Sochi’s Frozen Relationship

By Michael Jones (michael.jones@tsiglobalconsulting.com)

Despite the 2014 Olympics in Sochi, Russia already being in full swing, not all the attention is on the athletes competing for the gold.  Controversies such as Russia’s stance on gay rights, Sochi’s huge mishandled budged, and security concerns related to the Ukraine and terrorist groups in Chechnya and Dagestan have arisen in the pas few months and threaten to derail the games.  Of particular importance is the last: it is evident that Russia is especially concerned about the security of the Olympics, as any perceived weaknesses would embarrass Prime Minster Vladimir Putin at at time when he is trying to show Russia’s strength on a global stage.  This concern for preventing terrorism has led to Russia reaching out to an unlikely partner for the games.

Of  course, it is common knowledge that the U.S. and Russia have not had the best history together.  Even after the fall of the Soviet Union, relations between the two global powers have been frigid.  However, no other country has had quite as much experience as the U.S. when it comes to combating terrorism, and the U.S. possesses some of the best anti-terrorism technology in the world: things that Russia greatly needs for Sochi.  In the interest of a successful Olympics, both countries have tried to work together to supplement Russia’s existing security with U.S. technology and training.

However, this security exchange has not gone as smoothly as either side would have liked.  One of the primary reasons for this difficulty is the U.S.’s reluctance to ship its military technology without complete Russian transparency.  Since the Russian government has been quiet about its own anti-terrorism methods, the U.S. is worried that any technology that is sent over to Russia could wind up being used against it if it were to end up in terrorist hands.  Due to this uncertainty, no deal has been completed.  However, while Sochi has had to proceed despite this insecurity, the possibility of a future deal remains.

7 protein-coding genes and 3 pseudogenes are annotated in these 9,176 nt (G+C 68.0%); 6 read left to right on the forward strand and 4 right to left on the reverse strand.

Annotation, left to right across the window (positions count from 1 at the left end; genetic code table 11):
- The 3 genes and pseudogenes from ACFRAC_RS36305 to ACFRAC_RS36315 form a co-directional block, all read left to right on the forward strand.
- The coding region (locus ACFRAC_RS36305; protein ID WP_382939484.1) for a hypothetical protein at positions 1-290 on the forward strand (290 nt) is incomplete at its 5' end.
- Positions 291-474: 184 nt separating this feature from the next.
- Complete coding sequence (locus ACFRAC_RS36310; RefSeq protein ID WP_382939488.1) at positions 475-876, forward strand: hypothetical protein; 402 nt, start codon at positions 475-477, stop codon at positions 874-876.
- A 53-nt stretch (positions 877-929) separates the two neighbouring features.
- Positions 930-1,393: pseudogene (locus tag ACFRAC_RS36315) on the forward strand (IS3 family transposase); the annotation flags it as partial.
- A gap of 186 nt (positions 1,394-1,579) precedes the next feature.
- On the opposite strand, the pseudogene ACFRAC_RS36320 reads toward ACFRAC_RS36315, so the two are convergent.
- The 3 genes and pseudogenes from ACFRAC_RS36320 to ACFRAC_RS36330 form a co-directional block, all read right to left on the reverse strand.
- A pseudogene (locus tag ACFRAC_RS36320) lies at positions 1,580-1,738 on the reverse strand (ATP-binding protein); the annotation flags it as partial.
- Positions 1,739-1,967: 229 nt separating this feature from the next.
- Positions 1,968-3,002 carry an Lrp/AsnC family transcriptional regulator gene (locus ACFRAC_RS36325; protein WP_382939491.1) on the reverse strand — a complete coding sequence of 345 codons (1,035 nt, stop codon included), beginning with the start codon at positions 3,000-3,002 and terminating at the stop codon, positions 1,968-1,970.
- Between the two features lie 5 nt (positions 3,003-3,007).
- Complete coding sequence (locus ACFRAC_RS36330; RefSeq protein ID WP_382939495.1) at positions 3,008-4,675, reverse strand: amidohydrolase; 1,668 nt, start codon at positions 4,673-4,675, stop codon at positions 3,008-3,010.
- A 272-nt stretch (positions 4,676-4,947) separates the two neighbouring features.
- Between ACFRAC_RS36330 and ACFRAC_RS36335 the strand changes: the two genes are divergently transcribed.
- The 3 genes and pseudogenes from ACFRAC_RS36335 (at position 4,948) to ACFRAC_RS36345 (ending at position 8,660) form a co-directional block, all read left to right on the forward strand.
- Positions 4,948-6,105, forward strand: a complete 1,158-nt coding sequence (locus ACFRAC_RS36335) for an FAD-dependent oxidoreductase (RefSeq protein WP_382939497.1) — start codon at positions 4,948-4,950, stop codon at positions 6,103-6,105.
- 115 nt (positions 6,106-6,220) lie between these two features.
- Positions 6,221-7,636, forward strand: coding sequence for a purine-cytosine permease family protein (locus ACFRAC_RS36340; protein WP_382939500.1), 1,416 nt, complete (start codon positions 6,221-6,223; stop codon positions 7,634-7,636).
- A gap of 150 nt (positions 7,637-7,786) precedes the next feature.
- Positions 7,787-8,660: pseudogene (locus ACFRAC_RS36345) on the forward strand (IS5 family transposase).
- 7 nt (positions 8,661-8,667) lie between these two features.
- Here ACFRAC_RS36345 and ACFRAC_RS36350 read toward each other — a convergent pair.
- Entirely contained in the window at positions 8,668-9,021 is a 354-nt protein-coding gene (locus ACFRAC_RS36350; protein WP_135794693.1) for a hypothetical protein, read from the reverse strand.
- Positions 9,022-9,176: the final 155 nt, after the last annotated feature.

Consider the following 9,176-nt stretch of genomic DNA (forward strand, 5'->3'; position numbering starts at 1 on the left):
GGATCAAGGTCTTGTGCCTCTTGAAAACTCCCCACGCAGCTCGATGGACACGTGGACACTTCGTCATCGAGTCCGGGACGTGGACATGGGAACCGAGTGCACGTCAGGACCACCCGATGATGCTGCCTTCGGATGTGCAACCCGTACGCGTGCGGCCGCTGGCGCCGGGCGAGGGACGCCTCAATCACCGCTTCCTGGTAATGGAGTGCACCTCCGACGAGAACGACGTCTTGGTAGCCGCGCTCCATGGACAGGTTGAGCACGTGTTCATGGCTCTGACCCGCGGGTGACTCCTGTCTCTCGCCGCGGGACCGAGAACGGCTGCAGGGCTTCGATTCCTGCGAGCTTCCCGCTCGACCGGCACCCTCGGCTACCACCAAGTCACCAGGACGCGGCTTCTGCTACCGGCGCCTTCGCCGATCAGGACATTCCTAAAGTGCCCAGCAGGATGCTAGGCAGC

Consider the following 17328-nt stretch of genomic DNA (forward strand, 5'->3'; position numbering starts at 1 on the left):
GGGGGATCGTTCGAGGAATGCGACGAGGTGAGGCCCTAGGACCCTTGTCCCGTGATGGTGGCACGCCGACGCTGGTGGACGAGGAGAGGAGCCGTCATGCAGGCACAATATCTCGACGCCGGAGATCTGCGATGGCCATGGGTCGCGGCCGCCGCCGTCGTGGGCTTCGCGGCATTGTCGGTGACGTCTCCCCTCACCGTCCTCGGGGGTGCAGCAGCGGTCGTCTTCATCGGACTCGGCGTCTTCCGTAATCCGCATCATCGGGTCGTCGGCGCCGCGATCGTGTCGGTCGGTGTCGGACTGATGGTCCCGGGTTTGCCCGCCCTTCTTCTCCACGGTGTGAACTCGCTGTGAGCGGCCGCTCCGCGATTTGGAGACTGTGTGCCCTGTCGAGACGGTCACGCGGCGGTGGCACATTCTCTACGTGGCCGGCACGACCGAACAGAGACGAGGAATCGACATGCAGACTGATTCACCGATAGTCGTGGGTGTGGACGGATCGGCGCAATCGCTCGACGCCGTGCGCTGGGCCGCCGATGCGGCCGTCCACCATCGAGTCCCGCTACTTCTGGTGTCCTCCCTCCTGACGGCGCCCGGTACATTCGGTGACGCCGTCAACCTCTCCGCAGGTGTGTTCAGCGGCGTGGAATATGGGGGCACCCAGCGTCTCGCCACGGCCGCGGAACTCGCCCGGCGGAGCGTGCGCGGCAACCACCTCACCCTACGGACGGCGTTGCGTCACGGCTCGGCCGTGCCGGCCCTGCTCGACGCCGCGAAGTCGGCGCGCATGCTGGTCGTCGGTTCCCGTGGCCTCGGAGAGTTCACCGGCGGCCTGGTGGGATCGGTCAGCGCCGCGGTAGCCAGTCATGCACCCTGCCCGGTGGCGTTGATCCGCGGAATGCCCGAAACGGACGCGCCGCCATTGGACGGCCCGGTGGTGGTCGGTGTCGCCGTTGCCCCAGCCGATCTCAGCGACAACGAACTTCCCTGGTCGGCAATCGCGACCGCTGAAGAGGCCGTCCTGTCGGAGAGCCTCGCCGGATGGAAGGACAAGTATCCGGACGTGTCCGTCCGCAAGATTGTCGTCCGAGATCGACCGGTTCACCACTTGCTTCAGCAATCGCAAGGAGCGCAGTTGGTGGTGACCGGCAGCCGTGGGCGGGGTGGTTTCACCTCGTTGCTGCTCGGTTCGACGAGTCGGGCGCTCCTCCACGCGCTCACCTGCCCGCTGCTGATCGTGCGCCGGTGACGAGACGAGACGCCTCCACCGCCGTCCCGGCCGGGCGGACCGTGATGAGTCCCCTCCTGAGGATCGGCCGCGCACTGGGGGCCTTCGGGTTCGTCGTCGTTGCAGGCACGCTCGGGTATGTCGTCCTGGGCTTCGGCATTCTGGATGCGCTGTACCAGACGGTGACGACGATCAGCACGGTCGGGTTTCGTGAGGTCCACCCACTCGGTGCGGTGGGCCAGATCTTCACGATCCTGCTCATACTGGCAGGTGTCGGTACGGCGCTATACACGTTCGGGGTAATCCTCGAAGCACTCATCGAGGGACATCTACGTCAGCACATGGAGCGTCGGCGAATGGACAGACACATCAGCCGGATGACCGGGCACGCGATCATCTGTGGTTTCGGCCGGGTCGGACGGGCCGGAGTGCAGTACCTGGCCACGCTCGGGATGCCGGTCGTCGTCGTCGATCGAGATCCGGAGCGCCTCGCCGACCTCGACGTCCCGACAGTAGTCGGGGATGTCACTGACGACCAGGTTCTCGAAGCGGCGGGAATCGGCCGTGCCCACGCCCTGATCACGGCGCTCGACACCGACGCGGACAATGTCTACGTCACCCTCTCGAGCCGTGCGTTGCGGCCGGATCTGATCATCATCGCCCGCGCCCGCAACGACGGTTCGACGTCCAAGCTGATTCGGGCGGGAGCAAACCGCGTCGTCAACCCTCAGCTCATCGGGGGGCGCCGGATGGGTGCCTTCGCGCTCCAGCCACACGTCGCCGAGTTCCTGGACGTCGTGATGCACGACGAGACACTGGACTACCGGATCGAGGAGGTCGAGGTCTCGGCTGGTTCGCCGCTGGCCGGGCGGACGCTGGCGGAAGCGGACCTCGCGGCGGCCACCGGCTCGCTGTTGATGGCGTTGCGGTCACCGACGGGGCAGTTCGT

The case of Sochi is an important parallel for those in the exporting business.  The U.S. has always had very strict export controls on military  items, or items that could have a military application and attempting to ship without complete transparency could spell and end to your operations.  Always keep in mind who your end user is, and be sure to always screen your clients before you ship.  For more information on shipping items that may be export controlled by the U.S. government, please contact TSI Global Consulting at 210-757-0618 for a consultation.

 

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